Powers in the balance thanks to wall ‘emergency’
Restoring some equilibrium among the executive, legislative and judicial branches is a central ingredient to reviving democratic normalcy. And the emergency wall declaration is creating one of the most consequential federal balance-of-power battles in modern times.
President Trump is the clear favorite, but his advantage as he pushes to build more border barriers is not prohibitive.
The president's cause could be slowed and eventually derailed by the federal courts, but that tussle might continue well into the election year. More quickly and decisively, he could be rebuffed in a matter of weeks by Congress, but only if the legislative branch acts with a resoundingly bipartisan voice.
And this is a bit less of a longshot than it may appear. A critical mass of congressional Republicans is theoretically prepared to conclude it's in their best interest to fight for either their legislative authority or their views of conservative governance, even if that means deviating from their habits of deference and political loyalty to the president.
The climax of this battle looks clear: It will come whenever the House and Senate vote on whether to override Trump's first veto.
The 1976 law the president invoked last week – establishing the presidential power to address national emergencies with money appropriated for other purposes – says such an emergency declaration can be nullified with a "disapproval resolution" passed by Congress. Exactly when that bill will start moving, and its precise terms, is being deliberated by the Democratic leadership while Congress is in recess this Presidents' Day week. But it's a sure bet the measure will easily move through the House, because all 235 members of the Democratic majority will vote yes, at a minimum. And Senate Majority Leader Mitch McConnell has signaled that at least four of his fellow Republicans are going to join all 47 Democrats to clear the measure in his chamber.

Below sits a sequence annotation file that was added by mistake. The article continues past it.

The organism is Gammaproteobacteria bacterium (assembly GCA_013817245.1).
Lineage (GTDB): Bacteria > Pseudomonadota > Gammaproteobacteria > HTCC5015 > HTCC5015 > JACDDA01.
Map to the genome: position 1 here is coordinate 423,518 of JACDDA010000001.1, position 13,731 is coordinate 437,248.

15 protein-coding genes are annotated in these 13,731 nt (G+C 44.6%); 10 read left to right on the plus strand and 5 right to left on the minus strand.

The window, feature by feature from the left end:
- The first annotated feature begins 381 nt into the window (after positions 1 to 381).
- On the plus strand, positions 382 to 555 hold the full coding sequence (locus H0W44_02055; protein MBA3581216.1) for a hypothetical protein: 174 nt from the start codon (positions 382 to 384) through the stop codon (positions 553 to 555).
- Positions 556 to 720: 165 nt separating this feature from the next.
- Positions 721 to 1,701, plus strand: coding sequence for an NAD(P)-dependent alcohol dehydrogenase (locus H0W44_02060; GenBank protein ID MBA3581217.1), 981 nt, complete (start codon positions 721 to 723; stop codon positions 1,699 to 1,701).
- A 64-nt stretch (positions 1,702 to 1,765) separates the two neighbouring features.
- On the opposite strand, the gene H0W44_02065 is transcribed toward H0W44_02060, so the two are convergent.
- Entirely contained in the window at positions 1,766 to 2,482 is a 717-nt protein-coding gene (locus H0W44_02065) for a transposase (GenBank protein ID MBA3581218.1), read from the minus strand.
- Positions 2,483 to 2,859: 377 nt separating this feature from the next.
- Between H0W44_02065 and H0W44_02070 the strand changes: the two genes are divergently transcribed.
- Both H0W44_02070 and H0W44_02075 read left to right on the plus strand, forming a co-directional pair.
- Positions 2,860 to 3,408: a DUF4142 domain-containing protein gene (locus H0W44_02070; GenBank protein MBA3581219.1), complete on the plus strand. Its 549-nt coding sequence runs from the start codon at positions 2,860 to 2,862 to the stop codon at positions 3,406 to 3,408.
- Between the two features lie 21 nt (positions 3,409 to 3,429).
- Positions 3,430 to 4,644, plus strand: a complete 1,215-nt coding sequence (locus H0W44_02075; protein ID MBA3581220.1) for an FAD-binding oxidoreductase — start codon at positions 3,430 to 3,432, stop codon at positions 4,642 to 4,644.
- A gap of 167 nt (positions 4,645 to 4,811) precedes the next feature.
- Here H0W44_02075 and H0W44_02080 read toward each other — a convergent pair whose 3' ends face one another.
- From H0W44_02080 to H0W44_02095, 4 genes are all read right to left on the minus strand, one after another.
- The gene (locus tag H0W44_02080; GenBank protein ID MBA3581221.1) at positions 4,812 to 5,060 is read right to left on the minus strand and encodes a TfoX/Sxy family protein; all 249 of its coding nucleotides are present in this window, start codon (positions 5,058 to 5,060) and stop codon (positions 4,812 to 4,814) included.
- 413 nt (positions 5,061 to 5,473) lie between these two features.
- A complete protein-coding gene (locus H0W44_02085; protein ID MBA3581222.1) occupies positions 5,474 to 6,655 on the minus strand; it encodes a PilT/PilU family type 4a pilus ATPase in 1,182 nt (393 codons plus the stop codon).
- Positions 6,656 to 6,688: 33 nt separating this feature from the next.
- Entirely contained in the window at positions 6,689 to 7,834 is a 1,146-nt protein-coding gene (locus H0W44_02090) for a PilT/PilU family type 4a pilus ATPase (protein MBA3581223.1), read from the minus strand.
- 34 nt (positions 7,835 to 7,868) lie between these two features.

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The drama comes after Trump then uses his veto pen to send the legislation back to the Capitol, at which point negating the emergency declaration would require two-thirds support in both the Senate and the House.
That's not altogether out of the question. Twenty GOP senators, the minimum needed to approve guarantee an override, are already on record opposing Trump's declaration – arguing that it either inappropriately tramples on the congressional power of the purse, or sets a dangerous precedent that a liberal future president could use to advance policies on climate change, gun rights or health care without a Capitol Hill stamp of approval. (Their comments have been collected by The Bulwark, a conservative web site highly critical of Trump, and some of the senators spoke before the emergency declaration was a sure thing.)
Only seven GOP House members have made similar public comments to date. But the magic number of 55 would be in reach if they were joined by almost all 23 Republicans on the Appropriations Committee (which now faces having dozens of its spending decisions of the past year nullified) and all 26 Republicans on the Armed Services Committee (angry that Trump wants to take $3.6 million in military construction funding to finance his border construction). Speaker Nancy Pelosi is also circulating a list of projects, many in GOP-held districts, that might be mothballed under Trump's plan.